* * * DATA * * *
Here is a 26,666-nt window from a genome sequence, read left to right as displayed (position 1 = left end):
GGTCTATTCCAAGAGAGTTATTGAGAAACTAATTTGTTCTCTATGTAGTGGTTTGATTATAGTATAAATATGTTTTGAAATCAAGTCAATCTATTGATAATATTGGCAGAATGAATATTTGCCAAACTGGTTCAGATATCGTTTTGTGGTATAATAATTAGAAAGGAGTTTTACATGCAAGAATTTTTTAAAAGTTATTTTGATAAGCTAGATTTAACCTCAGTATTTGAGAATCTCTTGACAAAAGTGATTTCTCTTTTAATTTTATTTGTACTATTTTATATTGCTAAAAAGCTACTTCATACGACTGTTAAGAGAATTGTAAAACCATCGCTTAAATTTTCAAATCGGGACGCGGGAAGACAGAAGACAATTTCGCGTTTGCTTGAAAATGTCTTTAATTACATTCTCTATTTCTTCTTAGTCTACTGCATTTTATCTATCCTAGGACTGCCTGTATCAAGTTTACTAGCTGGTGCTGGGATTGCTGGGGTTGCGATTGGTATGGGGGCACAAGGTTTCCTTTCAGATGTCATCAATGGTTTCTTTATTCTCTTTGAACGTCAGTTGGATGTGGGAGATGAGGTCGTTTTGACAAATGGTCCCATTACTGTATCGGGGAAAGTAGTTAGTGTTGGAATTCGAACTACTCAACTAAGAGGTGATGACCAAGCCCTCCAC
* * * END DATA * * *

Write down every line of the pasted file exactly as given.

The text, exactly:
Here is a 26,666-nt window from a genome sequence, read left to right as displayed (position 1 = left end):
GGTCTATTCCAAGAGAGTTATTGAGAAACTAATTTGTTCTCTATGTAGTGGTTTGATTATAGTATAAATATGTTTTGAAATCAAGTCAATCTATTGATAATATTGGCAGAATGAATATTTGCCAAACTGGTTCAGATATCGTTTTGTGGTATAATAATTAGAAAGGAGTTTTACATGCAAGAATTTTTTAAAAGTTATTTTGATAAGCTAGATTTAACCTCAGTATTTGAGAATCTCTTGACAAAAGTGATTTCTCTTTTAATTTTATTTGTACTATTTTATATTGCTAAAAAGCTACTTCATACGACTGTTAAGAGAATTGTAAAACCATCGCTTAAATTTTCAAATCGGGACGCGGGAAGACAGAAGACAATTTCGCGTTTGCTTGAAAATGTCTTTAATTACATTCTCTATTTCTTCTTAGTCTACTGCATTTTATCTATCCTAGGACTGCCTGTATCAAGTTTACTAGCTGGTGCTGGGATTGCTGGGGTTGCGATTGGTATGGGGGCACAAGGTTTCCTTTCAGATGTCATCAATGGTTTCTTTATTCTCTTTGAACGTCAGTTGGATGTGGGAGATGAGGTCGTTTTGACAAATGGTCCCATTACTGTATCGGGGAAAGTAGTTAGTGTTGGAATTCGAACTACTCAACTAAGAGGTGATGACCAAGCCCTCCAC